The only problem right now was this book wasn’t exactly safe to have out in public. Sure it came from the library, but it still was going to raise some eyebrows here in the Bible Belt. The title was “Blood Infernal”. If the title didn’t draw attention, but the cover certainly would. Bright red, like fresh spilled blood, with a profile of a crow. Perhaps it was perching on a gravestone? Or maybe a skull? It looked like a satanic book for sure, but that was all most were likely to see. They wouldn’t take the time to learn it was about the Holy Grail, and banishing the forces of darkness back from whence they came.

Most folks who would judge a book by its cover would do the same to a person. Decide she is damned, and turn away. Little did they realize that those such people with the very ones who needed their friendship the most. Perhaps they didn’t read the part that said a doctor heals the sick, not the well. Jesus had sharp words for anyone who thought they had it all figured out. Lillie knew this, but most folks wouldn’t think she would. They’d judged her just like they were told they shouldn’t. Maybe if they spent more time reading the Good Book instead of thumping it, they’d know better.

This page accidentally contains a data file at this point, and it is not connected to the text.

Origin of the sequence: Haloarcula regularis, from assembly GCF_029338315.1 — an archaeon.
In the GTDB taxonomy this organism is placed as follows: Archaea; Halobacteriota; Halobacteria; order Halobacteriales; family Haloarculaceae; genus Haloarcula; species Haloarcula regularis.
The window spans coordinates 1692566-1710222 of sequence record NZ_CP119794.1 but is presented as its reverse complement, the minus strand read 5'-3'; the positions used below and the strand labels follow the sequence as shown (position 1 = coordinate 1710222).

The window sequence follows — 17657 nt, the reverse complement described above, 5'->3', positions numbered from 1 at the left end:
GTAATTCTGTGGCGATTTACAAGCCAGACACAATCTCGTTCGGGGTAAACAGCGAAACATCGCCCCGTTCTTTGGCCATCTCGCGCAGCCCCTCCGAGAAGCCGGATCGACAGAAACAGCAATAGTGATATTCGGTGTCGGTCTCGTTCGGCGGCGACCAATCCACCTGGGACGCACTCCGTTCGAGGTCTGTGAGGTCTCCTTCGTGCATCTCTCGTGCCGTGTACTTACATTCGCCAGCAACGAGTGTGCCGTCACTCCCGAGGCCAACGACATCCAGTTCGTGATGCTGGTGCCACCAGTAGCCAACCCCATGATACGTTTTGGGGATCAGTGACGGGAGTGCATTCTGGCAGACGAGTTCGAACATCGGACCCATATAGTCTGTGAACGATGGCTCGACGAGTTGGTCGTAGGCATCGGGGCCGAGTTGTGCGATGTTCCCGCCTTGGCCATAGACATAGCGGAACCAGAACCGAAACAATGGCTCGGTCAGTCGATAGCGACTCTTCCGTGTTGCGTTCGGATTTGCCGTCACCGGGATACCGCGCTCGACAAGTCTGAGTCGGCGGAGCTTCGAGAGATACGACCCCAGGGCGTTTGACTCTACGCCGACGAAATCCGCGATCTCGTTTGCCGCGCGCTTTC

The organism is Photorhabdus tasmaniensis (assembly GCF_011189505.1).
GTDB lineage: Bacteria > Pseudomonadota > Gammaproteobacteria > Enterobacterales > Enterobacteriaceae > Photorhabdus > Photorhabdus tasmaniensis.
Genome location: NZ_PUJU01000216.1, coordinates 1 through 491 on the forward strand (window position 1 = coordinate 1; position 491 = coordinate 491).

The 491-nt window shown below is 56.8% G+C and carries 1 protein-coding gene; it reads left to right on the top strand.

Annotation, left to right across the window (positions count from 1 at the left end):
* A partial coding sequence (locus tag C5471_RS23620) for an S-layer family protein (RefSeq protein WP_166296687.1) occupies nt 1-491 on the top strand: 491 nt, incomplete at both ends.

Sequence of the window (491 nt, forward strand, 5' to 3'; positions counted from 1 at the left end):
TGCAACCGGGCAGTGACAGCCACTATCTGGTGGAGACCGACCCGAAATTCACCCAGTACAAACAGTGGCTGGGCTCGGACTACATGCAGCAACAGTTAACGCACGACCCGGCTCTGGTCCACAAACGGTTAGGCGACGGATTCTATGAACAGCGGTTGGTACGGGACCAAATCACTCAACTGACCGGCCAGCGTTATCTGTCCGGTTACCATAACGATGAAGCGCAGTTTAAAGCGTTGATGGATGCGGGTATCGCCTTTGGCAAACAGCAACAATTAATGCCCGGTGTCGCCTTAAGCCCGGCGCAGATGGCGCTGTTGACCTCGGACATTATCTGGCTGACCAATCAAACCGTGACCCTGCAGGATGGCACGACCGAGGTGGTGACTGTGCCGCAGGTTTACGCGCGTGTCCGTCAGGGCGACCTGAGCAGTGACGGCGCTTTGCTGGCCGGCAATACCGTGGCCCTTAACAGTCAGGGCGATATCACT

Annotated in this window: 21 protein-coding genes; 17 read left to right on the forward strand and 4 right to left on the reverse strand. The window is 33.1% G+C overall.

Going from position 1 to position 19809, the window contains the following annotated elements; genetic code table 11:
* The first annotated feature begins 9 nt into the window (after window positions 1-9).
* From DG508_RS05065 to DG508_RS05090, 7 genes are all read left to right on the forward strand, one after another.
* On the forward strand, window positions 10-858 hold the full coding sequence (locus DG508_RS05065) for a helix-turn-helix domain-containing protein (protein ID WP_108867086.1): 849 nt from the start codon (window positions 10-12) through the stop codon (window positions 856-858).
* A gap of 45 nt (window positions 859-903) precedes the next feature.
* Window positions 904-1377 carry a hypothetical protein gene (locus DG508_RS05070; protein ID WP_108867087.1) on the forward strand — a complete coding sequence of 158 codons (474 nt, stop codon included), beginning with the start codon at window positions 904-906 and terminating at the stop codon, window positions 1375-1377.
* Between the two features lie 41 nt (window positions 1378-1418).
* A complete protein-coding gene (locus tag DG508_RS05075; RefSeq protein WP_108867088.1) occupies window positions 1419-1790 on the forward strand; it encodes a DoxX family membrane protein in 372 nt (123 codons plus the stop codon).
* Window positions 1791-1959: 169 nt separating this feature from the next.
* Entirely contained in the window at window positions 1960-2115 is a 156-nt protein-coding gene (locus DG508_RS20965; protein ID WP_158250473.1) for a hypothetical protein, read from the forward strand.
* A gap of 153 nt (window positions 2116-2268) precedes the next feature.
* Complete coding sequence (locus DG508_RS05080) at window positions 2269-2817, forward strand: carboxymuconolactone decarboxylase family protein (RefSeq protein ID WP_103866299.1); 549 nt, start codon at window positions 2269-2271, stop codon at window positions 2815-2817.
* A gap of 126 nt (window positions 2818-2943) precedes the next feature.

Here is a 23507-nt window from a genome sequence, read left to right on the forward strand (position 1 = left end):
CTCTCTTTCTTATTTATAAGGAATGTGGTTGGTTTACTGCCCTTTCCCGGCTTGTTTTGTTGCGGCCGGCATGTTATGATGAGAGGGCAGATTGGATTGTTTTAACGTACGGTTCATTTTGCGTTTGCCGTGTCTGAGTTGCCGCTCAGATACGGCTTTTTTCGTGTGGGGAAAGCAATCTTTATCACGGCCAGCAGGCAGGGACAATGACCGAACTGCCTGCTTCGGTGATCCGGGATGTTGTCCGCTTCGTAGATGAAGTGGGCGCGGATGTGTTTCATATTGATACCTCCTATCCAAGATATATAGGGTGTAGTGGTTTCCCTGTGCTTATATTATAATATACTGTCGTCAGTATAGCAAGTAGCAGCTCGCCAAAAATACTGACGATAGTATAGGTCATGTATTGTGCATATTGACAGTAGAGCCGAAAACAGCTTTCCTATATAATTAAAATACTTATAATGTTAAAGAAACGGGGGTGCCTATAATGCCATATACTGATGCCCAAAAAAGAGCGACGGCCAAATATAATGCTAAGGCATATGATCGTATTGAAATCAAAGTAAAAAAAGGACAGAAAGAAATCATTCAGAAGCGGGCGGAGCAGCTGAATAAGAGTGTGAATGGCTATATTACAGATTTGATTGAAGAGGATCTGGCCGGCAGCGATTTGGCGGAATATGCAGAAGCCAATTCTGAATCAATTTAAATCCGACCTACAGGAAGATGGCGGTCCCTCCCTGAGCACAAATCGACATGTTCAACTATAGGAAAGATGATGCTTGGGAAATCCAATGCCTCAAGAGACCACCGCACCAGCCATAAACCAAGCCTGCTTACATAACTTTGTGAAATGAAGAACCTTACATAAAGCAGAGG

It was time for Lillie to consult her book. First flip. Her eyes lit upon a passage about blood. Another flip, also about blood. Well that was to be expected, being the subject and all. But maybe it wasn’t a mistake. Maybe he had an infection in his blood, maybe the blood itself was damaged somehow. But how? He’d not done anything unusual recently, hadn’t needed a transfusion. But wait! He donated blood, specifically plasma. It was a simple way to earn money when times were tight. Go to the clinic in the strip mall in Madison, fill out some forms, hang out for an hour and a half and get paid about $30 twice a week. It wasn’t enough to pay bills like a car payment or rent, but it was something, and after all, he was saving lives doing it. At least that was what all the brochures said.

Maybe something bad happened. Maybe his red blood cells got mixed up with someone else’s. Lillie dipped further and the next sentence talked about jealousy and unrequited love. Maybe the tech had a crush on him and was mad that he did not return the interest. Some people heard “I have a girlfriend” (or wife) to mean “try harder”. To them, having a partner meant you were good enough for somebody. It meant you’d passed some sort of test. Those kinds of people weren’t interested in people who were single. They figured there had to be something wrong with them. Of course, they didn’t figure on the raw truth that if you could be enticed away from who you were dating to date them, the same could happen again. Cheating was contagious.

Maybe the tech had put a hex on him? She’d have to go to the clinic to find out. She gathered up her things – water bottle, energy bar, book and journal with various pens – the standard hospital kit, checked with the nurses in the unit and hailed a cab. James wasn’t going anywhere anytime soon, and the doctors weren’t likely to discover how to cure him where they were looking. This kind of sickness doesn’t show up on a lab test, but it affects you just the same.